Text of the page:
Assuntos
Diabetes Mellitus Tipo 2 , Falência Renal Crônica , Idoso , Taxa de Filtração Glomerular , Humanos , Medicare , Estudos Retrospectivos , Estados Unidos/epidemiologia
17.
Am J Manag Care ; 27(8 Suppl): S168-S177, 2021 05.
Artigo em Inglês | MEDLINE | ID: mdl-34019359

RESUMO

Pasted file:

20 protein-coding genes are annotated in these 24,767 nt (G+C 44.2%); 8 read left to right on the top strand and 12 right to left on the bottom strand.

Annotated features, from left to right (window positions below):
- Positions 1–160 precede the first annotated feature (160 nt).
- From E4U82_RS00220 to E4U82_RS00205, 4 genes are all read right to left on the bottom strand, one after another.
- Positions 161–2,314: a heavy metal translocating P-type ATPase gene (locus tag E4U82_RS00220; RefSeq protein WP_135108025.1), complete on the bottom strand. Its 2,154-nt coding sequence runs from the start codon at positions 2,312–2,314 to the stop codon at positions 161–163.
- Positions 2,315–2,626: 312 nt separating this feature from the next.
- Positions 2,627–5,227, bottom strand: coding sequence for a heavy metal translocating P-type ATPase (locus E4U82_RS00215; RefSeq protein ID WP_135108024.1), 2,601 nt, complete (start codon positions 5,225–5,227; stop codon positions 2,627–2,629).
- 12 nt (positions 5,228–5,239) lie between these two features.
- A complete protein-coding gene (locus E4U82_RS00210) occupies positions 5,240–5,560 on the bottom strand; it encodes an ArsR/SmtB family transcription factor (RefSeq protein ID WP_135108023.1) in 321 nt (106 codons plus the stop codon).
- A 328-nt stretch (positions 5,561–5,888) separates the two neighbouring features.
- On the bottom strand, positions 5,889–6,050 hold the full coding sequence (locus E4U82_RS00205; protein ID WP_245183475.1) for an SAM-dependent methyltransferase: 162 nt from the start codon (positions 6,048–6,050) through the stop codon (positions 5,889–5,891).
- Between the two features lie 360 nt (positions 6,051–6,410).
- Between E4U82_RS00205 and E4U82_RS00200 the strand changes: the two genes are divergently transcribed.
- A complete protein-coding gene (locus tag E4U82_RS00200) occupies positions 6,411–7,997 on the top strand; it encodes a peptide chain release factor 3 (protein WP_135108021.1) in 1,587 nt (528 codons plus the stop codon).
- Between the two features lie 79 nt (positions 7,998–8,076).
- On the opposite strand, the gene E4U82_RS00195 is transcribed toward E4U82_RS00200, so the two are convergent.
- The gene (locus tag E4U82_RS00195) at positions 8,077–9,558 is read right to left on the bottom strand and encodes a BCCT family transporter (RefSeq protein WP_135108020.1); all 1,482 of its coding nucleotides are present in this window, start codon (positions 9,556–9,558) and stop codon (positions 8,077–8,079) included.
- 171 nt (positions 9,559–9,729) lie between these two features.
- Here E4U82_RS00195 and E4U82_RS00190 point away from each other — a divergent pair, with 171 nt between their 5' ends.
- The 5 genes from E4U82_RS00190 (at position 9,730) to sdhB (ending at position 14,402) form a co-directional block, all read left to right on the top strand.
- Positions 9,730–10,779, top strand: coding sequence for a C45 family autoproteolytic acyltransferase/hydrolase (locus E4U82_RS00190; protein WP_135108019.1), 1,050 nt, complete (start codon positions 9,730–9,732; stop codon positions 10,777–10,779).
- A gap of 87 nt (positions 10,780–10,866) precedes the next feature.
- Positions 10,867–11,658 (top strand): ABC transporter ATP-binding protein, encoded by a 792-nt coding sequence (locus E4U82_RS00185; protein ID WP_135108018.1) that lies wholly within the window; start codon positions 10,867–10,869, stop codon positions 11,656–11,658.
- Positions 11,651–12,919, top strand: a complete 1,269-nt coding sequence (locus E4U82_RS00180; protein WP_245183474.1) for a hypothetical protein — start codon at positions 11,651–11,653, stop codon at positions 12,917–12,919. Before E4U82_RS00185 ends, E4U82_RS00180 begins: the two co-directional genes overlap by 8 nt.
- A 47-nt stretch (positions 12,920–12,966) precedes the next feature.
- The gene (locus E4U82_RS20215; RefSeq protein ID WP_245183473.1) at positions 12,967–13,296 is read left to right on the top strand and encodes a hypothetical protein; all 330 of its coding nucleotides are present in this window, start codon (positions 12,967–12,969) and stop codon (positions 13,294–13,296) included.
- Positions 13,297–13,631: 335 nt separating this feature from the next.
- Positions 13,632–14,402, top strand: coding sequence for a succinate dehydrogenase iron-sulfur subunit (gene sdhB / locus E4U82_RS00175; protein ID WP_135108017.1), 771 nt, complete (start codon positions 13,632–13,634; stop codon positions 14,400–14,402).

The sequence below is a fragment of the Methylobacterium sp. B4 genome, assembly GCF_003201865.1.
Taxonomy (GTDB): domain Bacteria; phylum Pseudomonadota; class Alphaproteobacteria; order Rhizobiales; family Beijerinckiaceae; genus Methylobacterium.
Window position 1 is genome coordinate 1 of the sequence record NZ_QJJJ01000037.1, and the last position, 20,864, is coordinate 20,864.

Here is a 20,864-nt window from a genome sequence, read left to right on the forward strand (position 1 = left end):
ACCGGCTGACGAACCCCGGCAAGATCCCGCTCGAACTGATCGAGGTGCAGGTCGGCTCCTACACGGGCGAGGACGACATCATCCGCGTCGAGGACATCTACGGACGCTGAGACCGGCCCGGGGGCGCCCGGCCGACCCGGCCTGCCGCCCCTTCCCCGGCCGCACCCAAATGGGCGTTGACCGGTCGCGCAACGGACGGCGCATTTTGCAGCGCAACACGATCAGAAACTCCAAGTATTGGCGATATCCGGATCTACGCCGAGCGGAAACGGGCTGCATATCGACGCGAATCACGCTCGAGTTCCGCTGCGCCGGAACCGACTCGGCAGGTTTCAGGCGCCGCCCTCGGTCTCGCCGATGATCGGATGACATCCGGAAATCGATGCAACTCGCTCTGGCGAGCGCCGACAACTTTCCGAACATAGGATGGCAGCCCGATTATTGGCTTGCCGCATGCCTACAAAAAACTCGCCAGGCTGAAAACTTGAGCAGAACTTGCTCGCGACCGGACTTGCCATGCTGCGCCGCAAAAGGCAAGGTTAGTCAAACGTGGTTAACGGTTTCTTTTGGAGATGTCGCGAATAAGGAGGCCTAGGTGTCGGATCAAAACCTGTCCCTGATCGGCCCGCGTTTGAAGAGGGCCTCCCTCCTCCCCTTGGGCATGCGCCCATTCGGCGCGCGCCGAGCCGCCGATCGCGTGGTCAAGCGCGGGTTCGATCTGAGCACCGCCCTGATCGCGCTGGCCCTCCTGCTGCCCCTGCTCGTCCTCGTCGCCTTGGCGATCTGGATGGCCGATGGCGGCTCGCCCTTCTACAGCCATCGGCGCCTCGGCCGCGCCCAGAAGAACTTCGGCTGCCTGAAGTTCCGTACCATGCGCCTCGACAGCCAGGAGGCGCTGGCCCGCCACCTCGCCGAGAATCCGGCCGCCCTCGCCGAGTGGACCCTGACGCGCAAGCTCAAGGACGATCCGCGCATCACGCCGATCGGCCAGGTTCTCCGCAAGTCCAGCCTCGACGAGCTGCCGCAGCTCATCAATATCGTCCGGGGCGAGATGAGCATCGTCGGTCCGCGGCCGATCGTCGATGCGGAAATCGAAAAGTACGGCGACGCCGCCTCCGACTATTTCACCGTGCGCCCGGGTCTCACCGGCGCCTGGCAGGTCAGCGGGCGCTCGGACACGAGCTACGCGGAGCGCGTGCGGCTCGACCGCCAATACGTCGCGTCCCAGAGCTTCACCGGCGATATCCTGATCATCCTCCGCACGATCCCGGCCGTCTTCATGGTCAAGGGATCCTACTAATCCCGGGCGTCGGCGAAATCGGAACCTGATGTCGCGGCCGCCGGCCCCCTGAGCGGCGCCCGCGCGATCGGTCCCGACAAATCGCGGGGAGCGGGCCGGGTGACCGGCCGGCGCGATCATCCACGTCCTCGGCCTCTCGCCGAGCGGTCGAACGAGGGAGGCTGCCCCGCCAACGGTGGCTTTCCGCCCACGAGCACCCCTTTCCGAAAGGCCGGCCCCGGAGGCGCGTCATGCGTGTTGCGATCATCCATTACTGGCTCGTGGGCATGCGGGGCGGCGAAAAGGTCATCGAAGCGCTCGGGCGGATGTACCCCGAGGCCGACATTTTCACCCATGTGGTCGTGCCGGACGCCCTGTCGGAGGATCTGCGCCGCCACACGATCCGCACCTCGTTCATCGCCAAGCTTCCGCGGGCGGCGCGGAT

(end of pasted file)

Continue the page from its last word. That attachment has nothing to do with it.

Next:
OBJECTIVES: Chronic kidney disease (CKD) is increasingly prevalent among patients with type 2 diabetes (T2D). CKD is associated with increased mortality rates, clinical and humanistic burden, and substantial health care costs in the T2D population. The objective of this review was to summarize the burden of illness among patients with CKD and T2D, including the profile of patients, incidence, prevalence, mortality, progression, diagnosis and screening rates, and cardiovascular (CV) events. METHODS: A targeted literature review of published studies was conducted using Embase; Medline; Medline In-Process Citations, Daily Update, and Epub Ahead of Print; Igaku Chuo Zasshi databases; and 7 websites. Methods recommended by the Cochrane collaboration handbook, the Centre for Reviews and Dissemination, and the Joanna Briggs Institute critical appraisal checklist were employed. RESULTS: A total of 1290 full-text articles were reviewed for eligibility and 73 were included in this analysis. Patient profiles indicated older age was associated with more severe disease and number of comorbidities. The definition of kidney disease varied between studies reporting incidence and prevalence, with reported values up to 37.0% and 43.5% for incidence and prevalence, respectively. CKD among patients with T2D contributed to higher mortality rates. Higher disease progression rates were associated with higher albuminuria and lower estimated glomerular filtration rate levels. The available literature suggested annual screening rates for CKD declined over time. CV events were reported to have a substantial effect on morbidity and resource use. CONCLUSIONS: This review highlights the burden of CKD among patients with T2D and underscores a need for new treatment alternatives to reduce the burden of disease.